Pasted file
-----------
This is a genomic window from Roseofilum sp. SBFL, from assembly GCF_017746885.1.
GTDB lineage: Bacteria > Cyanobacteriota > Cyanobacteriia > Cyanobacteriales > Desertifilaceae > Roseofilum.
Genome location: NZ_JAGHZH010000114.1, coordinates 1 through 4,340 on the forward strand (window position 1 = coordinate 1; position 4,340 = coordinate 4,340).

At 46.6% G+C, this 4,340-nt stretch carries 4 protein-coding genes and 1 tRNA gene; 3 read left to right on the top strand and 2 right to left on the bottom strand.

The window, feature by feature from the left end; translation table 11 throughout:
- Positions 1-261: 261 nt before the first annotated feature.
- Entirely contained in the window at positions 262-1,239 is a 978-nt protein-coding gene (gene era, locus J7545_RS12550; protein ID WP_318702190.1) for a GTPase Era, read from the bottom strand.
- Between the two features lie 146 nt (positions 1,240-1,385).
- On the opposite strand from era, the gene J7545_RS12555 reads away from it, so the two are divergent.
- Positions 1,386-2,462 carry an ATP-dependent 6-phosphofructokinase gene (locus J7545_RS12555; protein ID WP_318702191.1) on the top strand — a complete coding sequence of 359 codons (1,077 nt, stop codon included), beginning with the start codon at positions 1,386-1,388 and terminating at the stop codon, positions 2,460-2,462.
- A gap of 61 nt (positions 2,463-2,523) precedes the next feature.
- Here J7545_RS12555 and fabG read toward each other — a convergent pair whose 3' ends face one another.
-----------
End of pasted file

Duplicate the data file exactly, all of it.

This is a genomic window from Roseofilum sp. SBFL, from assembly GCF_017746885.1.
GTDB lineage: Bacteria > Cyanobacteriota > Cyanobacteriia > Cyanobacteriales > Desertifilaceae > Roseofilum.
Genome location: NZ_JAGHZH010000114.1, coordinates 1 through 4,340 on the forward strand (window position 1 = coordinate 1; position 4,340 = coordinate 4,340).

At 46.6% G+C, this 4,340-nt stretch carries 4 protein-coding genes and 1 tRNA gene; 3 read left to right on the top strand and 2 right to left on the bottom strand.

The window, feature by feature from the left end; translation table 11 throughout:
- Positions 1-261: 261 nt before the first annotated feature.
- Entirely contained in the window at positions 262-1,239 is a 978-nt protein-coding gene (gene era, locus J7545_RS12550; protein ID WP_318702190.1) for a GTPase Era, read from the bottom strand.
- Between the two features lie 146 nt (positions 1,240-1,385).
- On the opposite strand from era, the gene J7545_RS12555 reads away from it, so the two are divergent.
- Positions 1,386-2,462 carry an ATP-dependent 6-phosphofructokinase gene (locus J7545_RS12555; protein ID WP_318702191.1) on the top strand — a complete coding sequence of 359 codons (1,077 nt, stop codon included), beginning with the start codon at positions 1,386-1,388 and terminating at the stop codon, positions 2,460-2,462.
- A gap of 61 nt (positions 2,463-2,523) precedes the next feature.
- Here J7545_RS12555 and fabG read toward each other — a convergent pair whose 3' ends face one another.